Speaking the Truth in Love: Biblical Confrontation
The Big Idea: Learn biblical principles of mutual confrontation in love. (Excerpted from Spiritual Friends.)
Biblical confrontation has earned a “bum rap.” To correct that, consider the following biblical definition based upon 2 Timothy 2:25.
• Confrontation shows people how they are intoxicated by the lies of the world, the flesh, and the Devil.
In 2 Timothy 2:25, Paul commands Timothy to “gently instruct (confront, correct) those who oppose themselves.” The phrase “oppose themselves” develops from the Greek word for antithesis, a contrary position. In the middle tense as it is here, it means to stand opposed to oneself, to place oneself in opposition to oneself.
Confrontation shows Christians how they are standing opposed to themselves. It exposes how believers are living inconsistently with their new hearts—as new creations in Christ. It demonstrates how their lives are inconsistent with their stated beliefs. It reveals how they are buying the lie of the Satan’s work’s narrative rather than being rooted in the truth of Christ’s grace narrative. Confrontation points out discrepancies.
In 2 Timothy 2:22-26, Paul explains the character of the confronter, the process of confrontation, the goal of confronting, and the true enemy in confrontation.
“Flee the evil desires of youth, and pursue righteousness, faith, love, and peace along with those who call on the Lord out of a pure heart. Don’t have anything to do with foolish and stupid arguments, because you know they produce quarrels. And the Lord’s servant must not quarrel; instead, he must be kind to everyone, able to teach, not resentful. Those who oppose him (oppose themselves) he must gently instruct (confront, correct), in the hope that God will grant them repentance leading them to a knowledge of the truth, and that they will come to their senses and escape from the trap of the devil, who has taken them captive to do his will.”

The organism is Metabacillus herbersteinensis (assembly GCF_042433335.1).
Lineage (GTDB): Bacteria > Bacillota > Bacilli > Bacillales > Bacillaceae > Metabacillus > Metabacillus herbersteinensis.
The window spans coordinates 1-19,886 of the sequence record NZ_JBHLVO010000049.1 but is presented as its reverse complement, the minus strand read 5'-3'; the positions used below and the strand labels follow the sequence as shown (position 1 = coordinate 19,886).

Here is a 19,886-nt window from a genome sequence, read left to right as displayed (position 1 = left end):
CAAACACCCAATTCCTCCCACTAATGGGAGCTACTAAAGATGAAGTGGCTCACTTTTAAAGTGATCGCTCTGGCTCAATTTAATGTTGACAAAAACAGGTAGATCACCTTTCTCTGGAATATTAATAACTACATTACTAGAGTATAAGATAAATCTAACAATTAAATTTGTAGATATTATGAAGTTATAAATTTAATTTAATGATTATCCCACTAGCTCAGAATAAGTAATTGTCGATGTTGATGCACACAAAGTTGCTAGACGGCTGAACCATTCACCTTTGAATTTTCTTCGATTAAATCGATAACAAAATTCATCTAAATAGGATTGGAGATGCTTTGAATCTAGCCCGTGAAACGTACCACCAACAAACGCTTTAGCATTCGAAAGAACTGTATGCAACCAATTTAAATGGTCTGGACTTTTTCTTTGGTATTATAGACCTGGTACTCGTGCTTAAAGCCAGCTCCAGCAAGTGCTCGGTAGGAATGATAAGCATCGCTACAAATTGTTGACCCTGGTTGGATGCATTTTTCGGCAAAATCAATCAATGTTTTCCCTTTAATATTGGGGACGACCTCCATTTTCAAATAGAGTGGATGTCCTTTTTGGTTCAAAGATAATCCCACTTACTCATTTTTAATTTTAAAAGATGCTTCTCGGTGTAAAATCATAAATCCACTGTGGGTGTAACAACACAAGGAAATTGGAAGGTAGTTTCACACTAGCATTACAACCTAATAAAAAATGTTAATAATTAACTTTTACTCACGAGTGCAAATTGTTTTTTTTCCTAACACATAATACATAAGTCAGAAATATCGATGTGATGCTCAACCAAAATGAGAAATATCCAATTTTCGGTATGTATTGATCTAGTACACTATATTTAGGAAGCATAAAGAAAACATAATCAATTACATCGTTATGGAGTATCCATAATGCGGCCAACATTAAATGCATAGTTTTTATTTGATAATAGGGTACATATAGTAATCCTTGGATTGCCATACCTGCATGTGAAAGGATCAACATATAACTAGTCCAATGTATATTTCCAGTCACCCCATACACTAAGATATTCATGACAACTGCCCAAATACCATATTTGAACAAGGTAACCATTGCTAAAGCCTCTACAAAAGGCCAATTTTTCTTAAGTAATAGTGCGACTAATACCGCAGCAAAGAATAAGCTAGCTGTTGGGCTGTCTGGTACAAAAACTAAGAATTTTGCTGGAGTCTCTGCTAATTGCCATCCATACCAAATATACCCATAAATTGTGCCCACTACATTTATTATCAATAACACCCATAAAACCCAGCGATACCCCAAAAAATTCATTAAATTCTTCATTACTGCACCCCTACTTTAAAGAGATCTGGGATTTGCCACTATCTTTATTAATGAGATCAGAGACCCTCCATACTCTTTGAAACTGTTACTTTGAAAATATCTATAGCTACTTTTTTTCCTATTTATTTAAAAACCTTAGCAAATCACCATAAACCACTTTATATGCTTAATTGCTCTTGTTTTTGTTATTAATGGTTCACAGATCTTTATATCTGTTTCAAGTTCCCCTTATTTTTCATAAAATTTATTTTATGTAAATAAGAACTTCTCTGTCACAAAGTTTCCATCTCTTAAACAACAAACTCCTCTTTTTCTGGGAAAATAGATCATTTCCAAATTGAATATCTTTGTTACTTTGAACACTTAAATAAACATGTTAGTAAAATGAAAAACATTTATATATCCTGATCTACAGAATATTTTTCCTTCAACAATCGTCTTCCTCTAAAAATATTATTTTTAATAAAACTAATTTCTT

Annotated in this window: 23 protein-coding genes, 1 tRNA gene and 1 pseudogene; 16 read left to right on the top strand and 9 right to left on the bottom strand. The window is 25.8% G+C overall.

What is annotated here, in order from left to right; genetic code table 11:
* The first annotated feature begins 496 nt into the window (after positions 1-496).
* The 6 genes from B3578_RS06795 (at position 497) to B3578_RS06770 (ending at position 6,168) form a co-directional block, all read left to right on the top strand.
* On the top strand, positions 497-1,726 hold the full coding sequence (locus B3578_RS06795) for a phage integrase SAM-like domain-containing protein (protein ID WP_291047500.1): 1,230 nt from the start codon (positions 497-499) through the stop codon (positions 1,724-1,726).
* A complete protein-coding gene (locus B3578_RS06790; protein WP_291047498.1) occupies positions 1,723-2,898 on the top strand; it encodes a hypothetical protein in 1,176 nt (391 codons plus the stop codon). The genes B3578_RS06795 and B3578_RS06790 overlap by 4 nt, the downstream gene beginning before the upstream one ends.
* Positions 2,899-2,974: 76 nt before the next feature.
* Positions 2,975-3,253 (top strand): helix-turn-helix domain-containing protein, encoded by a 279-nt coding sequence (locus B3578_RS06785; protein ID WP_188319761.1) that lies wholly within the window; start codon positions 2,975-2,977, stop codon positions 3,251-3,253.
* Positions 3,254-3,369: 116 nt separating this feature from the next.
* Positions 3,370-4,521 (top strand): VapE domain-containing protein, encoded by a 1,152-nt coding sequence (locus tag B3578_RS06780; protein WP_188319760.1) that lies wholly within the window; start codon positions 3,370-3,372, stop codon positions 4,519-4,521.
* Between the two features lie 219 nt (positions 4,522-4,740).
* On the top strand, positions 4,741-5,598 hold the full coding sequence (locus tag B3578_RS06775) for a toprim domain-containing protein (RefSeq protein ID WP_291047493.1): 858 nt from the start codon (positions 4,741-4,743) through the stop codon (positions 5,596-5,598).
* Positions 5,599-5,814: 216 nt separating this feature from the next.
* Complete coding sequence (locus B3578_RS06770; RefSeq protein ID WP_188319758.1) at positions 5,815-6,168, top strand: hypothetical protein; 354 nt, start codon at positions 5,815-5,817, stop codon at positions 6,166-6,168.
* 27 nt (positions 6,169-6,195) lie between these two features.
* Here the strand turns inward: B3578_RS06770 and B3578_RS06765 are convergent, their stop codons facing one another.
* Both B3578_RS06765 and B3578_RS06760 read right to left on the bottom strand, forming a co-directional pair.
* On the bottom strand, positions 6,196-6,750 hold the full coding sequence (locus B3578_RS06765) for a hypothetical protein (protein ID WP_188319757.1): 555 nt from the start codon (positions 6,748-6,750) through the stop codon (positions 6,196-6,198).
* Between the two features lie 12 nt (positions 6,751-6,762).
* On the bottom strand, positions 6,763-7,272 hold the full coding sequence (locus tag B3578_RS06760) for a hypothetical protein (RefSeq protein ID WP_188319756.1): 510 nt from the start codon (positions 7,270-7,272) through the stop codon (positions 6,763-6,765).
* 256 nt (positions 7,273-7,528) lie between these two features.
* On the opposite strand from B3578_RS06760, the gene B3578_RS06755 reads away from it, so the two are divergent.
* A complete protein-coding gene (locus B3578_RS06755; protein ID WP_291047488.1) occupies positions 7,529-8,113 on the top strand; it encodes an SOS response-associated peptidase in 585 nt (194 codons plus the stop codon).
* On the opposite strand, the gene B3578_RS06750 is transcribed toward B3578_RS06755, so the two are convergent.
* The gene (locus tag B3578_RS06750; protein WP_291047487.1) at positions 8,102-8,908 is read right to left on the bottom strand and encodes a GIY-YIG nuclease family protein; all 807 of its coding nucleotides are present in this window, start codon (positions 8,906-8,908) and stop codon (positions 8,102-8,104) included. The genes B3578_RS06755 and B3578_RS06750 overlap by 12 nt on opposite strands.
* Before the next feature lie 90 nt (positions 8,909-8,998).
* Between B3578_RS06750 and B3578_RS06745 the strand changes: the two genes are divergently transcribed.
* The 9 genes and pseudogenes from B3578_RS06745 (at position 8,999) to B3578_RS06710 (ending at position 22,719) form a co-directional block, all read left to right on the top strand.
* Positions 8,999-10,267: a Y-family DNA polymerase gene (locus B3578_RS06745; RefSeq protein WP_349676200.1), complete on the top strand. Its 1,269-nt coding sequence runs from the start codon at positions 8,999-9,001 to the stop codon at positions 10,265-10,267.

The Character of the Confronter
Confrontation requires the character quality of integrity. To confront another person, Timothy first has to confront himself. He has to flee (put off) evil desires and pursue (put on) godly affections. He removes the log from his eye by living out of a pure heart, before he confronts the heart of another.
Confrontation also requires humility. Timothy shuns fights, quarrels, and stupid arguments. Instead, he is to be kind and patient toward others, especially with those who are refractory. He sees himself as the Lord’s servant voluntarily under Christ’s authority.
Confrontation further requires spirituality. Biblical confrontation is not bold and bullying. It is gentle and patient. In confronting, Timothy practices patience (2:24). That is, he bears up under wrong. When confronting others, they frequently become displeased with him. To bear up without resentment, Timothy needs forbearance.
Timothy is also to confront in meekness (2 Timothy 2:25). Meekness includes a temper of spirit and managed strength released with gentleness, humility, and concern. The meek person neither fights against God nor enters power struggles with others. The meek spiritual friend displays the opposite of self-assertion and self-interest.
The Process of Confrontation